The Briers factor
Who do you see the Grand Final going next weekend Phil? What do Leeds have to do to stop the Lee Briers?
PHIL REPLIES: I think that Lee Briers isn't the biggest worry for Leeds. I think that Hodgson, Myler, Atkins and Riley on the left-side are the first thing that I'd be concerned with. On the other side of the field, Stefan Ratchford is my tip for Man of the Match. In the forwards the Wolves have Waterhouse and Westwood, and arguably the most improved player in the last 12 months, Chris Hill.
I know that Mick Potter won the award for Coach of the Year but I would've given it to either Brian McDermott or Tony Smith if I'd had to award it. If, like me, you think that a coach should be judged on the improvement he can make to a player's game, then Smith needs to be congratulated for the way that Ratchford and Hill have developed this year. It's not that long ago that one of them couldn't get a regular starting spot at Salford and the other wasn't deemed to be good enough to play in Super League. I'm not aware of a long queue of clubs lining up to sign the two of them. Smith identified their potential, created the environment for them to thrive in and then let them get on with it, all the time providing the positive feedback and correction to maintain their progression.
In some ways it is easier for the Wolves to get excited by the challenge than for the Rhinos. They've been at the top for so long that I have nothing but admiration for Gary Hetherington and the people who annually lift to a higher level. They have some great leaders, none better than Jamie Peacock.
When he was awarded the prestigious Spirit of Rugby award in honour of Mike Gregory this week, he spoke with humility, honesty and passion. He was thrilled to be recognised alongside the previous winners and legends of the game and felt pleased to be mentioned in the same sentence as Mike Gregory. Not only is he a great rugby player, he's also a great man. He was recently invited to attend an evening of Inspiration and Motivation in support of The Royal Marines who have recently been injured in combat. His rugby commitments prevent this from attending but he selflessly agreed to donate his match jersey from this year's Challenge Cup Final. Well done JP.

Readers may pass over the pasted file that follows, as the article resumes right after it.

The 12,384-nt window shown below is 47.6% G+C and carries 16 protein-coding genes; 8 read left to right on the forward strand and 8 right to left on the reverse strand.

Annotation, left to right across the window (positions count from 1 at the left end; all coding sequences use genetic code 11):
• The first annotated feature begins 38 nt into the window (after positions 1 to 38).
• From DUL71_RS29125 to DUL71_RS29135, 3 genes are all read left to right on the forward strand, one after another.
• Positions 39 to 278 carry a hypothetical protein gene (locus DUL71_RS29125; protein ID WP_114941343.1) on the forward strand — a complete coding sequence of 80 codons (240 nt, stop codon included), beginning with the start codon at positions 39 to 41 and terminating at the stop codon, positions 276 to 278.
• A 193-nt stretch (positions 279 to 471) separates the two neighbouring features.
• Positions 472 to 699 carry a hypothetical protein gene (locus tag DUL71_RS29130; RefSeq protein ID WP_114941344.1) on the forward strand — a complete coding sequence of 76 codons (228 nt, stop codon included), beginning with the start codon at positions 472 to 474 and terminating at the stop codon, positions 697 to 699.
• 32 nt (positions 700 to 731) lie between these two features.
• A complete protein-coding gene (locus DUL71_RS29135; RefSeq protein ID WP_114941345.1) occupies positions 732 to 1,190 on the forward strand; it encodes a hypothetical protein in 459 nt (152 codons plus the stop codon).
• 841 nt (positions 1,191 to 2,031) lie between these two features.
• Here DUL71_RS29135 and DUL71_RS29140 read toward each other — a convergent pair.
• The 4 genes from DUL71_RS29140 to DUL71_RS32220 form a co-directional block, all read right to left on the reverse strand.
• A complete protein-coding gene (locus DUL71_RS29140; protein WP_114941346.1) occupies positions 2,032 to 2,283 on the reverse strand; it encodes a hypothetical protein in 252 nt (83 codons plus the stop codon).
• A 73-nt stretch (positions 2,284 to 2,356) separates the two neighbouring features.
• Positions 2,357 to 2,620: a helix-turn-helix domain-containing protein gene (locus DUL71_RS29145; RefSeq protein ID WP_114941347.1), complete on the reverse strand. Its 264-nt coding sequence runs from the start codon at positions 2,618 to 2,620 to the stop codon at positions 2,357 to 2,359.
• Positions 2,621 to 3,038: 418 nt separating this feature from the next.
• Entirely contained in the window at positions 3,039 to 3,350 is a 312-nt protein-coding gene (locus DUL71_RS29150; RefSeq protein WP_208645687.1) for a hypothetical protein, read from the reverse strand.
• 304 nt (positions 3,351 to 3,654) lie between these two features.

Hi Phil, surely winning the Challenge Cup against Leeds will give us a big advantage going into next weekend? Both in terms of tactics and mentally.
PHIL REPLIES: Dave, Is your win in the Challenge Cup Final worth more as a mental advantage than Leeds triumph from fifth place plus the feeling of momentum that the Rhinos have right now? They've just won three sudden death Play-Off games and have Danny McGuire available again after his suspension.
I've said earlier that the Wolves are the favourites, but they were 12 months ago in the Play-Offs. That night at the Halliwell Jones saw an outstanding defensive effort from all 17 Leeds players, plus the devastating impact that Rob Burrow can have when big men tire in the middle of the field.
Shaun Lunt is massively important for me. Will Brian McDermott use him from the start as he did at Wigan, or from the subs bench as he did at Wembley? His defence was noticeable at the DW Stadium as I have rarely seen players push Sean O'Loughlin backwards like he did. It's amazing to think that he started the season with a win for Huddersfield at Wigan, and then now ends up with Leeds at the Grand Final. (The odds on that happening must have been massive in February!)
Good luck to both sets of players, coaches and the officials. Let's hope it's another Grand Final to remember.